The Rust Belt needs capital to turn talent and innovation into jobs

Center for discovery at the University of Wisconsin

Since Rust Belt voters tipped the results of the 2016 election, interest in effective strategies for supporting new business and job growth in this important region has intensified.

Such interest recognizes that the states of the upper Midwest share more than their swing state status. A unique economic and social development storyline unites the industrial heartland, extending across all or part of 12 states from Minnesota and Missouri in the West, through the Great Lakes and up the Ohio River Valley to Western New York, and to Pennsylvania and West Virginia in the East. The region has many economic challenges, but also boasts important economic strengths, perhaps none as important as the tremendous innovation and talent emerging from its companies and universities. 

Yet a lack of risk capital in the Rust Belt has held back the region’s capacity to translate its formidable innovation and talent assets into new businesses and jobs. That’s beginning to change, but public policies could do much more to accelerate the development of a robust innovation infrastructure equal to the Midwest’s potential.

The Midwest’s significant innovation assets are gaining more attention

Home to more than 200 of the nation’s Fortune 500 companies and 20 of the world’s top 200 research universities, the upper Midwest generates 26 percent of the nation’s corporate and university patents and 31 percent of its university-based research and development. The latter includes more than one-third of the nation’s highly competitive National Institutes of Health (NIH) research funding, key to the creation of new drugs and medical technologies.

Rust Belt UniversitiesShare of Fortune 500 companies by metro

The region’s formidable network of colleges and universities means it also punches above its weight in generating talent. With 31 percent of the nation’s population, schools in Rust Belt states produce 35 percent of the nation’s total bachelor’s degree holders, 33 percent of its STEM graduates, and 32 percent of all higher education degrees awarded in the United States.

The power of these assets to drive local technology-based economic development, and contribute to a modern, post-Rust Belt economic reality and storyline, is increasingly evident across the region. According to commercial real estate services firm CBRE, three of the top 10 fastest-growing Tech Talent Markets in North America in 2018 were Madison, Wisc. (#3), Pittsburgh (#5), and Cleveland (#8). Similarly, innovation guru Ian Hathaway’s latest report on startup communities notes Columbus, Ohio and Indianapolis among those continuing to expand, with Pittsburgh, Madison, and Ann Arbor, Mich. among those rising faster than national peers. The presence of top-flight research institutions and universities in these same markets (e.g., University of Wisconsin, Carnegie Mellon, Ohio State University, University of Michigan, and Cleveland Clinic) is no coincidence. PitchBook finds that the presence of highly ranked research universities and top-tier colleges is one factor behind Michigan and Pennsylvania’s strong performance on talent retention.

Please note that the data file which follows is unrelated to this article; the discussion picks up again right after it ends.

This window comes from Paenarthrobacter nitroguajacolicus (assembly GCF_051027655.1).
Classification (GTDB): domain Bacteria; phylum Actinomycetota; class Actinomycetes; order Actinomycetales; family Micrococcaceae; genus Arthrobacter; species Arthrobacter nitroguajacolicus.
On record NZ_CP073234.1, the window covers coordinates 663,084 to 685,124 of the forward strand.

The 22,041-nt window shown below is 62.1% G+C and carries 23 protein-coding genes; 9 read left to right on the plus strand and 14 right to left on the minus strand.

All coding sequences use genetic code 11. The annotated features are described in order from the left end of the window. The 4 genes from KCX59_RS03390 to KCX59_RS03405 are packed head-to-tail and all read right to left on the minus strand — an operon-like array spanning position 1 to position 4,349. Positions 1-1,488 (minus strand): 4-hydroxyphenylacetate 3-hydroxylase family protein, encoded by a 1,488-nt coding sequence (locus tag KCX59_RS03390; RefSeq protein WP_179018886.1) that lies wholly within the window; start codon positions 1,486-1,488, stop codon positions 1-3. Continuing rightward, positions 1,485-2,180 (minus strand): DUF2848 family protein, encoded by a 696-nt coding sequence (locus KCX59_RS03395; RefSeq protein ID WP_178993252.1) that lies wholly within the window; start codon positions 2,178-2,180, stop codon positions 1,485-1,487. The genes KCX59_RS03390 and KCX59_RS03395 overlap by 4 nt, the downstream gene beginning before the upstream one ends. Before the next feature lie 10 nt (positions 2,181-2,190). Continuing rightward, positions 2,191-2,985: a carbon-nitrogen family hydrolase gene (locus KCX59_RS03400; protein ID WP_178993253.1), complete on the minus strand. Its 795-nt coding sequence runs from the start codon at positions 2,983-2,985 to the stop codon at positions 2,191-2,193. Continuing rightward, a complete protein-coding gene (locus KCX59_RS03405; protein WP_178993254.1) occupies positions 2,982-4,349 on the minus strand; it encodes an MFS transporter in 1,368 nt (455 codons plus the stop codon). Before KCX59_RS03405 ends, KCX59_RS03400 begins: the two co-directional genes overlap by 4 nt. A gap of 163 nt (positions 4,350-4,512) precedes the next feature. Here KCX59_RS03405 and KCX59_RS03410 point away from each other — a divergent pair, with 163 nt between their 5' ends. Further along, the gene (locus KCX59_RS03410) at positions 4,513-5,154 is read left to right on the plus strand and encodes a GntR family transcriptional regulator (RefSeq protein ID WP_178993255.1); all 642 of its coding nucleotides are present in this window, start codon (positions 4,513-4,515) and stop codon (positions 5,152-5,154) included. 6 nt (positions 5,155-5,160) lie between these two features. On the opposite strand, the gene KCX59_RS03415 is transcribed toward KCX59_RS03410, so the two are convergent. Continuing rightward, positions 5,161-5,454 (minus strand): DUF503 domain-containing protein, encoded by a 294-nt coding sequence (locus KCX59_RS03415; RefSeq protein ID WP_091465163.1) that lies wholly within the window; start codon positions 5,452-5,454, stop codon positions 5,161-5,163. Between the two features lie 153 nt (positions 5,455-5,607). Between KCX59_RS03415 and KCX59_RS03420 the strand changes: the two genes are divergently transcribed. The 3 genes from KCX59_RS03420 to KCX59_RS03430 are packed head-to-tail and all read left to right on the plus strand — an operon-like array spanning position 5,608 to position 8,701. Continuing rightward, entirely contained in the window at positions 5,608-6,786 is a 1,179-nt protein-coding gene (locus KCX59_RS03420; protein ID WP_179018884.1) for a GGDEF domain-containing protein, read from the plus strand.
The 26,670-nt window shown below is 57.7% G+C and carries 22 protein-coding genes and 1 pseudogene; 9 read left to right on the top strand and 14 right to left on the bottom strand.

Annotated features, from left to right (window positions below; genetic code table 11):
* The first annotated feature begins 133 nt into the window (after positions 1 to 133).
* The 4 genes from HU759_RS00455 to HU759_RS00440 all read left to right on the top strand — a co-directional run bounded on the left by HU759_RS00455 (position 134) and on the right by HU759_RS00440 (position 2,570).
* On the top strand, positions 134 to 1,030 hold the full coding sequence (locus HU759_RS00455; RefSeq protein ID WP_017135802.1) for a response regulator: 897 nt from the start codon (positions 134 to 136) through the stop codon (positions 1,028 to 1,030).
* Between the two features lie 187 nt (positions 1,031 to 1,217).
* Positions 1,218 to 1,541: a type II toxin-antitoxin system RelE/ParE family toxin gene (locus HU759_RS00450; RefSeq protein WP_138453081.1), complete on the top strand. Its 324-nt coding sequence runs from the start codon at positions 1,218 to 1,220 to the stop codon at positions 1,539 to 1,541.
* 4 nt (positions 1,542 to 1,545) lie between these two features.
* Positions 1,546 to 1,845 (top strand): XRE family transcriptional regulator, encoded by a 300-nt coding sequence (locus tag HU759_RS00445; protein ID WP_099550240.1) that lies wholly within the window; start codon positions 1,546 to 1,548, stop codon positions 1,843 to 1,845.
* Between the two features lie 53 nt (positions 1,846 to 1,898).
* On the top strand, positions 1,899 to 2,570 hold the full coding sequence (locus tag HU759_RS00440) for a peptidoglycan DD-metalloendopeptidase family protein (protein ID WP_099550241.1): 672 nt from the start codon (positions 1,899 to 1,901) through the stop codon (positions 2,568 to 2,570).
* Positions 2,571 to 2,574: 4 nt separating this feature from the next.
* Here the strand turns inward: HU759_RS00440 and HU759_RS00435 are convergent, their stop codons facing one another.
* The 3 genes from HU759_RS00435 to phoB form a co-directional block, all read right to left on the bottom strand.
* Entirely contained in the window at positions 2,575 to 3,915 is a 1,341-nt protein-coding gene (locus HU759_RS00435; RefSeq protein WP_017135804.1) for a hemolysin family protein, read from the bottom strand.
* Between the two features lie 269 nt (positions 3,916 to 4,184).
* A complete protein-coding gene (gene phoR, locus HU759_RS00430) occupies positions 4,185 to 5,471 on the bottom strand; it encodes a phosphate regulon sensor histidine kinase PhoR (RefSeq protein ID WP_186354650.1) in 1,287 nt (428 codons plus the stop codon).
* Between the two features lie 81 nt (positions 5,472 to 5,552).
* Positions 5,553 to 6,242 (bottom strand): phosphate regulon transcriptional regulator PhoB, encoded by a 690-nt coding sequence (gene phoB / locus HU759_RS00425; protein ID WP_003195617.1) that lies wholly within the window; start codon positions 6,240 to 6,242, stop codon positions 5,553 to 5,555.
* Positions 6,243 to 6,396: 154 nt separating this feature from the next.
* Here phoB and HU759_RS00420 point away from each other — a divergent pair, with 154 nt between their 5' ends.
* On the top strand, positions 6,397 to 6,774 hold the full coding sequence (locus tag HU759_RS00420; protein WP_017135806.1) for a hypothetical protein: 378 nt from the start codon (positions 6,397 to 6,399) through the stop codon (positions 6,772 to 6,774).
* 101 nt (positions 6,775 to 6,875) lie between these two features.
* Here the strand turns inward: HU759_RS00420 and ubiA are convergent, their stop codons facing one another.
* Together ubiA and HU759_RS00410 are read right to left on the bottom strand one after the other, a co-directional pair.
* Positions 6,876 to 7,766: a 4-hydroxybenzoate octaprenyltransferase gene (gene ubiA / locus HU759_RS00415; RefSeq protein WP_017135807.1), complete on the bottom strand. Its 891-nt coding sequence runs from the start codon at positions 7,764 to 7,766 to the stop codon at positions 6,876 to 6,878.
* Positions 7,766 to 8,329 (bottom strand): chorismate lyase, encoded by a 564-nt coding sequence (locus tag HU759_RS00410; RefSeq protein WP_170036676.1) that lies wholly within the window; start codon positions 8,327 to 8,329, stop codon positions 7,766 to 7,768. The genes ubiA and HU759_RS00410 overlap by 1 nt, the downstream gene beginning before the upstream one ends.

These positive trends reflect the increasing return to the region of capital and talent that once fled to the coasts for opportunity. Entrepreneurs and investors, including coastal venture capitalists and wealthy regional “ex-pats,” are discovering and investing in the talent, ideas, and technologies generated in the region. Techstars’ Ted Serbinski, who operates out of Detroit, tells Crain’s Detroit, “This is arguably one of the most talented regions in America, churning out the most real, revenue generating businesses. None of these social networks that will ‘figure it out later.’” Serial Silicon Valley entrepreneur Steve Blank notes, “Silicon Valley is out of A players. Don’t start your company here. Start it in Ann Arbor. You won’t find the talent you need here. It’s in Ann Arbor.” And Ohio Innovation Fund manager and Silicon Valley refugee Bill Baumel writes in Venture Beat, “I see more ‘Silicon Valley-quality’ companies [here] in medical technology, cybersecurity, data science, and advanced manufacturing that have grown over 100 percent annually to tens of million in revenue with sights on $100 million, and have more prominent customers including a majority of the Fortune 500 and leading universities.”

Some investors are giving the Midwest a closer look for reasons beyond the region’s strong fundamentals. The results of the 2016 election prompted many to see how they could contribute to the economic, cultural, and political transformation of the Rust Belt. This theme helps animate Steve Case and JD Vance’s Rise of the Rest Fund, as well as former Microsoft CEO Steve Ballmer’s significant new investments in Detroit. These investors and others also worry that tech giants who are trapped in the Silicon Valley bubble are isolated from large swaths of the nation’s people and politics, and risk blame for its woes. As the Dallas Morning News argues:

By locating in emerging tech hubs outside Silicon Valley, leading venture capitalists could gain a measure of protection against changing politics. In an earlier era, the military and its industrial complex mitigated political risk by opening bases and plants in congressional districts across the country. Moving could also serve as a form of patriotic economic development if it meant investing in “comeback cities” of the Heartland such as Detroit, St. Louis, or Youngstown, Ohio.

This interest is translating into new multimillion dollar funds closing across the Midwest, with participation by significant coastal investors. The region is also seeing some attention-grabbing “Silicon Valley-like” exits. Ann Arbor-Detroit’s Duo Security, which recently went public as one of the region’s few billion dollar “unicorns,” just sold to Cisco Systems for $2.3 billion, minting new local millionaires and promising further new technology development ripple effects.

The region still isn’t living up to its innovation potential

Despite all this interest and activity, the Midwest’s innovation assets still aren’t translating into new businesses and jobs at the rates one might expect. Ohio Third Frontier architect Frank Samuel first detailed some of the factors behind this gap in his 2010 Brookings report, Turning Up the Heat: How Venture Capital Can Help Fuel The Economic Transformation of the Great Lakes Region. Among the dynamics he noted at the time, several remain salient: